‘The Lord put His people to the sword’: Contemporary perceptions of the Battle of Hattin (1187)

By Daniel Roach

University of Exeter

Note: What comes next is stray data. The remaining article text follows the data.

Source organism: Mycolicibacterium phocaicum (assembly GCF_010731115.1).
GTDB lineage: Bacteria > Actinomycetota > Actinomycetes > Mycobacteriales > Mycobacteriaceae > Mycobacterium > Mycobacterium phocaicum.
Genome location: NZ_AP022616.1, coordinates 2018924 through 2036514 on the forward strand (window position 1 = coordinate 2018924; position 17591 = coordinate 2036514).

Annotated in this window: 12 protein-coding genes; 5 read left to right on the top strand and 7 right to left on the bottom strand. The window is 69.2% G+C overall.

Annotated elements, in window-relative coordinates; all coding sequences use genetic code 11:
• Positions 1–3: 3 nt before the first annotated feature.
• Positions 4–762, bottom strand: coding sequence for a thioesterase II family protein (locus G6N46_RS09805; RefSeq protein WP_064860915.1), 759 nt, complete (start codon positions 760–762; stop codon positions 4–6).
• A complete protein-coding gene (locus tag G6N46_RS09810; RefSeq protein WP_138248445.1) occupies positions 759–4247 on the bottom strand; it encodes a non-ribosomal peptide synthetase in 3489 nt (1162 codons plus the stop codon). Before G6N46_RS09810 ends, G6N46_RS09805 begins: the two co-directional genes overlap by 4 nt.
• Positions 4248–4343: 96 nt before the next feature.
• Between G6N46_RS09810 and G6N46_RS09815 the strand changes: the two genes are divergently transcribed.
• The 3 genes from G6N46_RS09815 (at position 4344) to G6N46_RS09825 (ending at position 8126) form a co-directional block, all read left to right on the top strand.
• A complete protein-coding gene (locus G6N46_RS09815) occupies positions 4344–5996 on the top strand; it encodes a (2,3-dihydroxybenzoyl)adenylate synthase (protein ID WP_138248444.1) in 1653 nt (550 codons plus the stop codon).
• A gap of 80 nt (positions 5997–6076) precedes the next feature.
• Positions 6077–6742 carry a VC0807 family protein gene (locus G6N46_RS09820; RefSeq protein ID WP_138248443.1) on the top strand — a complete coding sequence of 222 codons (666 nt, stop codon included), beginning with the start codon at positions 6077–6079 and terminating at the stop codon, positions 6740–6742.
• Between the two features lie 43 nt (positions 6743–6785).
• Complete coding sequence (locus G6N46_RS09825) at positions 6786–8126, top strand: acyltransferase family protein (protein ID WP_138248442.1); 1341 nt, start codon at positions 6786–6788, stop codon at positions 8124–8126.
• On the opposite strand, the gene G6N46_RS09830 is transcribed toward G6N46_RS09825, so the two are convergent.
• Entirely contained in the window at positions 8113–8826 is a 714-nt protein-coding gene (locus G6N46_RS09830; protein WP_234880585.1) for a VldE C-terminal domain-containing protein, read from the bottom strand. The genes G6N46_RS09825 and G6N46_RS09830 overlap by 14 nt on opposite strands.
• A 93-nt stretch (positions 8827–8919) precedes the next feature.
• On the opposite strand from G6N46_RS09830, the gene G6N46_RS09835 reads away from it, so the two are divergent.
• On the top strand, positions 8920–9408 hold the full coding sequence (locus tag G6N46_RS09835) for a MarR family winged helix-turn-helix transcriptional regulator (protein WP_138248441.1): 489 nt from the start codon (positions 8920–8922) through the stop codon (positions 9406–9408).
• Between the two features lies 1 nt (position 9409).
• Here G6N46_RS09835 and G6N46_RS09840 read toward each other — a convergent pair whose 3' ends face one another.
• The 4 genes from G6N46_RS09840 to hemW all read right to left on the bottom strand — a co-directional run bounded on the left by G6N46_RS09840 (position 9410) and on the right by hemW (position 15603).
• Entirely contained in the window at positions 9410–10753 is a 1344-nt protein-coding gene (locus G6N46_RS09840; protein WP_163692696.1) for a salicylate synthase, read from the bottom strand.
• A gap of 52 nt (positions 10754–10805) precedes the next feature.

Abstract: Much scholarship has been written on the build-up, course and results of the battle of Hattin. Such studies have focussed on the tactical and topographical aspects of the battle and have sought to understand the reasons for the Frankish defeat to the Muslims using the categories of modern military historical analysis, such as generalship, strategy, tactics, weaponry and terrain. This study will seek to argue that such categories were of secondary importance to both Christian and Muslim contemporaries who either fought in the battle or lived through the summer of 1187 when compared with religious explanations. It will also seek to show that religious aspects of the defeat were the most difficult for Christian contemporaries to understand. By stressing that both Christian and Muslim contemporaries recognised that the battle was an example of divine judgement for Christian sinfulness it is hoped that Riley-Smith’s positive understanding of Hattin will be shown to be incompatible with the views expressed in the sources. By using Christian and Islamic sources it is hoped that this study will provide a more holistic and balanced understanding of contemporary understandings of the battle than has previously been provided. No other study of Hattin has examined contemporary perceptions of the battle using both perspectives and so it is hoped that this will give historians a deeper understanding of the importance of religion in Crusading warfare.

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